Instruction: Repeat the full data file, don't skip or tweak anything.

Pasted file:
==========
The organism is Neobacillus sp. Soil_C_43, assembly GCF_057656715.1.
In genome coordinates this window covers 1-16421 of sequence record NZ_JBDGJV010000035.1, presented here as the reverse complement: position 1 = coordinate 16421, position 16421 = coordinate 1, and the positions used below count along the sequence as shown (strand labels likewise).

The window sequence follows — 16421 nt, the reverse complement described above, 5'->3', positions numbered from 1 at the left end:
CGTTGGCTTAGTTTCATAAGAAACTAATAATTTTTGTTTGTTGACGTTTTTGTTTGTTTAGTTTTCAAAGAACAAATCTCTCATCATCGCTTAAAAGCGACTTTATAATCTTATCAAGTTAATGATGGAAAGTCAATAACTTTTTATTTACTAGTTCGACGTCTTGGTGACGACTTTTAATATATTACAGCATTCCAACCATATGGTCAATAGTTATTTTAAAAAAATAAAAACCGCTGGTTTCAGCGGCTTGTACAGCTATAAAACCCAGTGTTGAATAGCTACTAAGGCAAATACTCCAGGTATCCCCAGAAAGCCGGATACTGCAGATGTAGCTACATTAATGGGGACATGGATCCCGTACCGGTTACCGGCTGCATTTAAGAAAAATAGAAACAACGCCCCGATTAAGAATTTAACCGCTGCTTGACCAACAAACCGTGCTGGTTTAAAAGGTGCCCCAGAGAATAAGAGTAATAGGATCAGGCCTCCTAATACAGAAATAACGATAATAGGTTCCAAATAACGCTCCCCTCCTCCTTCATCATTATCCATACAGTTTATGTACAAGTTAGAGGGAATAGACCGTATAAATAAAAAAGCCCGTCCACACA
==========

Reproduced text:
The organism is Neobacillus sp. Soil_C_43, assembly GCF_057656715.1.
In genome coordinates this window covers 1-16421 of sequence record NZ_JBDGJV010000035.1, presented here as the reverse complement: position 1 = coordinate 16421, position 16421 = coordinate 1, and the positions used below count along the sequence as shown (strand labels likewise).

The window sequence follows — 16421 nt, the reverse complement described above, 5'->3', positions numbered from 1 at the left end:
CGTTGGCTTAGTTTCATAAGAAACTAATAATTTTTGTTTGTTGACGTTTTTGTTTGTTTAGTTTTCAAAGAACAAATCTCTCATCATCGCTTAAAAGCGACTTTATAATCTTATCAAGTTAATGATGGAAAGTCAATAACTTTTTATTTACTAGTTCGACGTCTTGGTGACGACTTTTAATATATTACAGCATTCCAACCATATGGTCAATAGTTATTTTAAAAAAATAAAAACCGCTGGTTTCAGCGGCTTGTACAGCTATAAAACCCAGTGTTGAATAGCTACTAAGGCAAATACTCCAGGTATCCCCAGAAAGCCGGATACTGCAGATGTAGCTACATTAATGGGGACATGGATCCCGTACCGGTTACCGGCTGCATTTAAGAAAAATAGAAACAACGCCCCGATTAAGAATTTAACCGCTGCTTGACCAACAAACCGTGCTGGTTTAAAAGGTGCCCCAGAGAATAAGAGTAATAGGATCAGGCCTCCTAATACAGAAATAACGATAATAGGTTCCAAATAACGCTCCCCTCCTCCTTCATCATTATCCATACAGTTTATGTACAAGTTAGAGGGAATAGACCGTATAAATAAAAAAGCCCGTCCACACA